UN official praises Philippines for willingness to take in refugees

enablePagination: false
maxItemsPerPage: 10
totalITemsFound:
maxPaginationLinks: 10
maxPossiblePages:
startIndex:
endIndex:

A man stands on a wooden boat which carried Rohingya and Bangladesh migrants at fishing port on May 13, 2015 in Lhokseumawe, Aceh province, Indonesia. Boats carrying over 500 of Myanmar's Rohingya refugees have arrived in Indonesia, many requiring medical attention. They have warned that thousands more are thought to be still at sea. Myanmar's Rohingya Muslim community have long been persecuted and marginalized by the Myanmar's mostly Buddhist population.

(CNN Philippines) —  A representative from the United Nations High Commissioner for Refugees (UNHCR) praised the Philippines for its willingness to take in foreign refugees, particularly some 300 Royinghans who had fled Myanmar last week.

Bernard Kerblat, UNHCR representative to the Philippines, met with Justice Secretary Leila de Lima on Tuesday (May 19) to discuss how the Philippines can share best practices with other countries affected by the influx of refugees.

A day before, De Lima said the Philippines has a process for providing protection to genuine asylum seekers, a point that Presidential Communications Secretary Herminio Coloma Jr. also stressed in a separate statement.

The two Cabinet officials made their statements in response to questions from media as to whether the government would be willing to take in a boat-load of about 300 Rohingyans who had fled Myanmar.

The Philippines, De Lima and Coloma said, is a signatory to the 1951 Convention Relating to the Status of Refugees.

And, De Lima added, the country is also a signatory to the 1954 Convention Relating to the Status of Stateless Persons.

Coloma pointed out that the government sheltered thousands of so-called Vietnamese boat people in the 1970s.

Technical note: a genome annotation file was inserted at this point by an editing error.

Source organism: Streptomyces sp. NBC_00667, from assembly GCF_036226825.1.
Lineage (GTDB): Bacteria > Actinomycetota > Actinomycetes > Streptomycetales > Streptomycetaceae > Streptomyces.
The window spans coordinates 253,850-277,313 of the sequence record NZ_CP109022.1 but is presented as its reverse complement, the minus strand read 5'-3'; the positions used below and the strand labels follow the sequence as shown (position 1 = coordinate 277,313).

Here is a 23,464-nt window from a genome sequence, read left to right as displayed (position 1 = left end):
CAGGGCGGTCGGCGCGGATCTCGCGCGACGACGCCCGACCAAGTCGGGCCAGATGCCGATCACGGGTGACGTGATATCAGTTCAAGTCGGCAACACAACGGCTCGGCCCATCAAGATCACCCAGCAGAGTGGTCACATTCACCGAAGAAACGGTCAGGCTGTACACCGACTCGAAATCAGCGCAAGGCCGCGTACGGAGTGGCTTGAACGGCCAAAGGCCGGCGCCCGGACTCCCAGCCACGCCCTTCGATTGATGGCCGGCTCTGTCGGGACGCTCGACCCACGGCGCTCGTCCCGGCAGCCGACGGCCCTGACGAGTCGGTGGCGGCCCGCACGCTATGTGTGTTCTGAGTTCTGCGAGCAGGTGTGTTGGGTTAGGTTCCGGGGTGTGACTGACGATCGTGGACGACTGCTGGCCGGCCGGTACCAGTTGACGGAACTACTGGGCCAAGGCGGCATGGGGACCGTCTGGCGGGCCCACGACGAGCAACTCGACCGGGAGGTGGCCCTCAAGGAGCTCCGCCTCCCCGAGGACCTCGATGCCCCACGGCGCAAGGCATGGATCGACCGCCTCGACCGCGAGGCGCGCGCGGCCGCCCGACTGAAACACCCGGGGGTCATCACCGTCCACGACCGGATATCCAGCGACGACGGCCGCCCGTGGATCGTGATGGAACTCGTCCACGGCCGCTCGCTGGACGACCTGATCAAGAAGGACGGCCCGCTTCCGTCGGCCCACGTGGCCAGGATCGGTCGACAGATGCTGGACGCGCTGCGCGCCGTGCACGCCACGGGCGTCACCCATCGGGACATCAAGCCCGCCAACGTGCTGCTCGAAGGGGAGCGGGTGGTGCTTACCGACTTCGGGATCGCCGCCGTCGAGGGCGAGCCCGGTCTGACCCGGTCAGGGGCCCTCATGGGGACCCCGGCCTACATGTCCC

De Lima went back farther in time, saying: "As early as the Second World War, it provided asylum to 1,500 Jewish refugees who had been denied asylum in other countries."

As documented by some historians and journalists, that episode had the blessings of then President Manuel L. Quezon and American High Commissioner Paul McNutt.

"The Philippines is willing to share with other Southeast Asian countries its experience in the management of asylum seekers," De Lima said.

'Maritime ping-pong'

The question of whether the Philippines would be willing to take in the refugees cropped up over the weekend after the governments of Malaysia and Thailand had the refugee boat escorted out of their waters last week.

The Thai government, according to a Reuters report, did supply the starving refugees with food and water and even gave them some fuel for their boat. And then the Thai Navy escorted the boat out of their territory toward Indonesia.

According to a Reuters report by Aubrey Belford, the boat was pushed back and forth between Malaysian and Thai waters last week.

The International Organization for Migration (IOM) described the situation as "maritime ping-pong."

On Tuesday (May 19), it would seem that the unwilling ball in the game was lost. Or at least nobody has sighted it again.

Last sighting

The overcrowded wooden boat was last seen late on Saturday (May 16), the Reuters report said.

That was when the Thai Navy towed it away from Thailand and toward Indonesia, Reuters quoted Thai Navy Lt. Cmdr. Veerapong Nakprasit as saying.

"There is absolutely no information because they are out of the radar's radius," Veerapong told Reuters. "The last known location was on May 16 at 9.30 p.m. (1430 GMT | 2 a.m. Sunday PHT)."

Chris Lewa, whose Arakan Project tracks the movement of Rohingya boats, also said there has been no word from the boat since Saturday.

"We don't have any news," she said. "It's unbearable not knowing what has happened to people on board."

The boat was first discovered foundering off the southern Thai island of Koh Lipe on Thursday (May 14), several days after Rohingya activists announced it was missing.

'Death sentence'

Local governments had shown little concern for the fate of those on the boat, Amy Smith, an executive director of Fortify Rights, a Southeast Asia-based watchdog group, told Reuters.

"They think that as soon as they get someone out of their territory it's no longer their responsibility," Smith said.

"It's scary... Pushing boats back is really a death sentence for people."

The United Nations High Commissioner for Refugees has been among the critics of the Thai, Malaysian, and Indonesian policy of not taking in the boats.

Many migrants are believed to have been at sea for months, often surviving in desperate conditions.